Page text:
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Spread and Dissemination of Microbes

Some microorganisms proliferate locally, at the site of infection, whereas others penetrate the epithelial barrier and spread to other sites via the lymphatics, the blood, or nerves[11] ( Fig.

8-4 ). Some of the superficial pathogens stay confined to the lumen of hollow viscera (e.g., cholera); others adhere to or proliferate exclusively in or on epithelial cells (e.g.,

papillomaviruses, dermatophytes). A variety of pathogenic bacteria, fungi, and helminths are invasive by virtue of their motility or ability to secrete lytic enzymes (e.g., streptococci and

staphylococci secrete hyaluronidase, which degrades the extracellular matrix between host cells). Microbial spread initially follows tissue planes of least resistance and regional lymphatic

and vascular anatomy. For example, staphylococcal infections may progress from a localized abscess or furuncle to regional lymphadenitis that sometimes leads to bacteremia and

colonization of distant organs (heart, liver, brain, kidney, bone). Within the blood, microorganisms may be transported free or within host cells. Some viruses (e.g., poliovirus and HBV),

most bacteria and fungi, some protozoa (e.g., African trypanosomes), and all helminths are transported free in the plasma. Leukocytes can carry herpesviruses, HIV, mycobacteria, and

Leishmania and Toxoplasma organisms. Certain viruses (e.g., Colorado tick fever virus) and parasites (Plasmodium and Babesia) are carried by red blood cells. Viruses also may propagate

Figure 8-4Routes of entry, dissemination, and release of microbes from the body. (Adapted from Mims CA: The Pathogenesis of Infectious Disease, 4th ed. San Diego, CA, Academic

Press, 1996.)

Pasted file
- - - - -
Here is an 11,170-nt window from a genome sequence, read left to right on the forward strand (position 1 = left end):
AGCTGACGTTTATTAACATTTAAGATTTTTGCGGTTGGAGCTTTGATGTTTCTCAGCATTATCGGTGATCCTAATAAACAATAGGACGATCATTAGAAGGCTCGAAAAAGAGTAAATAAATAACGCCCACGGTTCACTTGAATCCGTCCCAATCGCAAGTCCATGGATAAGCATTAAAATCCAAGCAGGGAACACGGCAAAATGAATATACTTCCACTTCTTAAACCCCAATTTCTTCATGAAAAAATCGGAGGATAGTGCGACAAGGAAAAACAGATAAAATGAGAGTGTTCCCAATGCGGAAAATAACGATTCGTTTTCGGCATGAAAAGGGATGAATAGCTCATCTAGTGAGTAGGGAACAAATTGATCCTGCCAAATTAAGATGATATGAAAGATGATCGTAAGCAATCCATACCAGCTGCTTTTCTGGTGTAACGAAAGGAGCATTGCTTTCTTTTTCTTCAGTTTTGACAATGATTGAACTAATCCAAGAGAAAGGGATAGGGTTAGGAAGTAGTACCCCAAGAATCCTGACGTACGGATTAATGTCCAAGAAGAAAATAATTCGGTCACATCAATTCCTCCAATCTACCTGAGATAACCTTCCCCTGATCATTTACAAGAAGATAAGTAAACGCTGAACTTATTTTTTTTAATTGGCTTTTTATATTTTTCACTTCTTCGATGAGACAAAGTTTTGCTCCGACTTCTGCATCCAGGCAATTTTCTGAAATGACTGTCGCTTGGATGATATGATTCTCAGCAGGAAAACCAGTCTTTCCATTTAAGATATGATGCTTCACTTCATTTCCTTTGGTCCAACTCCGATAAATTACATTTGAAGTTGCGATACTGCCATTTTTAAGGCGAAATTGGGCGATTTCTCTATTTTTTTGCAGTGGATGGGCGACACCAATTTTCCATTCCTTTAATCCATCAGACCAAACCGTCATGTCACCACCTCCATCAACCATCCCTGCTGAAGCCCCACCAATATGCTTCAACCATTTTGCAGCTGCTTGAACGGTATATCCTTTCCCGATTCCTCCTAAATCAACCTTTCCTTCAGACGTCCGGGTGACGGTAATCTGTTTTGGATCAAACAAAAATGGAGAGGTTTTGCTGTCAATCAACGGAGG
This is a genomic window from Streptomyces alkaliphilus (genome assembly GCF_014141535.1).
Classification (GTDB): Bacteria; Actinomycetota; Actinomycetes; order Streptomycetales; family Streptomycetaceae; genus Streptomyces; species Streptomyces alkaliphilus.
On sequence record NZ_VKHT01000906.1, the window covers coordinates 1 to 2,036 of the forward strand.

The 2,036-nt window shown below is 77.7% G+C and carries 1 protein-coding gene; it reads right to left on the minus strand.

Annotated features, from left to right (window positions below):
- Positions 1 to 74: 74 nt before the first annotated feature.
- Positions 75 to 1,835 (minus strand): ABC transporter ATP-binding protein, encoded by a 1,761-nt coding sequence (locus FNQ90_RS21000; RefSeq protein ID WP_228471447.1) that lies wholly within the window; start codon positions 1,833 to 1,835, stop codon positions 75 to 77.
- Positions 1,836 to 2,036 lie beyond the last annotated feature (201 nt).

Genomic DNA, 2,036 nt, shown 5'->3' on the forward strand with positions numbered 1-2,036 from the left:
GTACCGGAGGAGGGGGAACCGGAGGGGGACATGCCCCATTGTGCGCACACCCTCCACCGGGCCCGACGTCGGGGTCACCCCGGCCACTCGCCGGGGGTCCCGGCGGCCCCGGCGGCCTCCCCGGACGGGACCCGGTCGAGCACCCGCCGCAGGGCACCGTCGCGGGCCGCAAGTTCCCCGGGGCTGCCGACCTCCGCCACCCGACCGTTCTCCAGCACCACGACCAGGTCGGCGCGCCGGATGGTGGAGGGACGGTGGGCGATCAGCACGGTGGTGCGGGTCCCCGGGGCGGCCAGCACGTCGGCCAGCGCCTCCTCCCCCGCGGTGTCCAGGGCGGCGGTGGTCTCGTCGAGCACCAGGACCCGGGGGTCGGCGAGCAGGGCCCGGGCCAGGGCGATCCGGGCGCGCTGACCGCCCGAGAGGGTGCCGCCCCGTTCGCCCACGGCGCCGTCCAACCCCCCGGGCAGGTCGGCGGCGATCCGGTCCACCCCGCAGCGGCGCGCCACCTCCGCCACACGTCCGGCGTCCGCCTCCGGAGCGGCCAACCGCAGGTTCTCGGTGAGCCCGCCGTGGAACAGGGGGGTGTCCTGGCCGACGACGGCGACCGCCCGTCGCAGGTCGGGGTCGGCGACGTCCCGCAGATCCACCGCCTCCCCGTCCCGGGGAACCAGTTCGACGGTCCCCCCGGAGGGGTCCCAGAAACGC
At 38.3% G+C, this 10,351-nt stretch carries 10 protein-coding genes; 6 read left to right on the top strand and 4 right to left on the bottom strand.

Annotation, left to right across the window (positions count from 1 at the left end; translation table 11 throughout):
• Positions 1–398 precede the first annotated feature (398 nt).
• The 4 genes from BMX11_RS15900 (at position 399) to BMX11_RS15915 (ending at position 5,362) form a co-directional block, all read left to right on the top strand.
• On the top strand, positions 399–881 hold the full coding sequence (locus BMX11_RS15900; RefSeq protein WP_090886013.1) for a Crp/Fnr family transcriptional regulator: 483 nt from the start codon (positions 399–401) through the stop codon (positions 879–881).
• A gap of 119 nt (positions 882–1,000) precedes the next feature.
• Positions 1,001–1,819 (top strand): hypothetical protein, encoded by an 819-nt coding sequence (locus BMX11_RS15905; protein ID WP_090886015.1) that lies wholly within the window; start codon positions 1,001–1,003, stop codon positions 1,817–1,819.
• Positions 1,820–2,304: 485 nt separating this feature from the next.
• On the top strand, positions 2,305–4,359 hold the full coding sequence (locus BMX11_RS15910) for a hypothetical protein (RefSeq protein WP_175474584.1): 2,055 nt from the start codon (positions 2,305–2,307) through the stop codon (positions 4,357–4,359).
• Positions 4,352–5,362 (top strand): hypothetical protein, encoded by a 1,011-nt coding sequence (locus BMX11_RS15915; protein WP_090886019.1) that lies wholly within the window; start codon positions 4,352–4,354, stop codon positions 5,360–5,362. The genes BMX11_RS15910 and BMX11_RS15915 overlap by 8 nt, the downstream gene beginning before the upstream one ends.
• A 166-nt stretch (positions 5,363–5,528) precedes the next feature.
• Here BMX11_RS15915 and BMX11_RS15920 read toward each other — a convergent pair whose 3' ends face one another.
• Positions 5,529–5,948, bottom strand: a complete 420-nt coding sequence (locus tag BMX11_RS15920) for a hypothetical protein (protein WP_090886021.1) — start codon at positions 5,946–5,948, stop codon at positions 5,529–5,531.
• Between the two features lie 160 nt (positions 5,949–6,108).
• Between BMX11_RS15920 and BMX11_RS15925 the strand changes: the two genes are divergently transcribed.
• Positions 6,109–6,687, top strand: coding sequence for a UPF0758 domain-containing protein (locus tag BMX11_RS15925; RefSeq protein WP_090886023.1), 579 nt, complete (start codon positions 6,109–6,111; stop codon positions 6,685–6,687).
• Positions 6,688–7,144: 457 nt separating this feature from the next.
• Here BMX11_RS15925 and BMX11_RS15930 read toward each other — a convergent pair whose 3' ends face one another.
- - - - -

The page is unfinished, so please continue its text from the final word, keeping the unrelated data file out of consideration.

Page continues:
TABLE 8-7-- Classification of Important Sexually Transmitted Diseases

Disease or Syndrome and Population Principally Affected

Pathogens Males Both Females

Viruses

••Herpes simplex virus Primary and recurrent herpes, neonatal herpes

••Hepatitis B virus Hepatitis

••Human papillomavirus Cancer of penis (some cases) Condyloma acuminatum Cervical dysplasia and cancer, vulvar cancer

••Human immunodeficiency virus Acquired immunodeficiency syndrome

Chlamydiae

••Chlamydia trachomatis Urethritis, epididymitis, proctitis Lymphogranuloma venereum Urethral syndrome, cervicitis, bartholinitis,

salpingitis and sequelae

Mycoplasmas

••Ureaplasma urealyticum Urethritis

Bacteria

••Neisseria gonorrhoeae Epididymitis, prostatitis, urethral

stricture

Urethritis, proctitis, pharyngitis, disseminated

gonococcal infection

Cervicitis, endometritis, bartholinitis, salpingitis,

and sequelae (infertility, ectopic pregnancy,

recurrent salpingitis)

Treponema pallidum Syphilis

Haemophilus ducreyi Chancroid

Calymmatobacterium granulomatis Granuloma inguinale (donovanosis)

Shigella * Enterocolitis

Campylobacter * Enterocolitis

ProtozoaVaginitis

••Trichomonas vaginalis Urethritis, balanitis

••Entamoeba histolytica * Amebiasis



••Giardia lamba * Giardiasis

Modified and updated from Krieger JN: Biology of sexually transmitted diseases. Urol Clin North Am 11:15, 1984.

*Most important in homosexual populations.

Syphilis is discussed later in this chapter, and other STIs are described in Chapter 21 and Chapter 22 .


Date: 2016-04-22; view: 288


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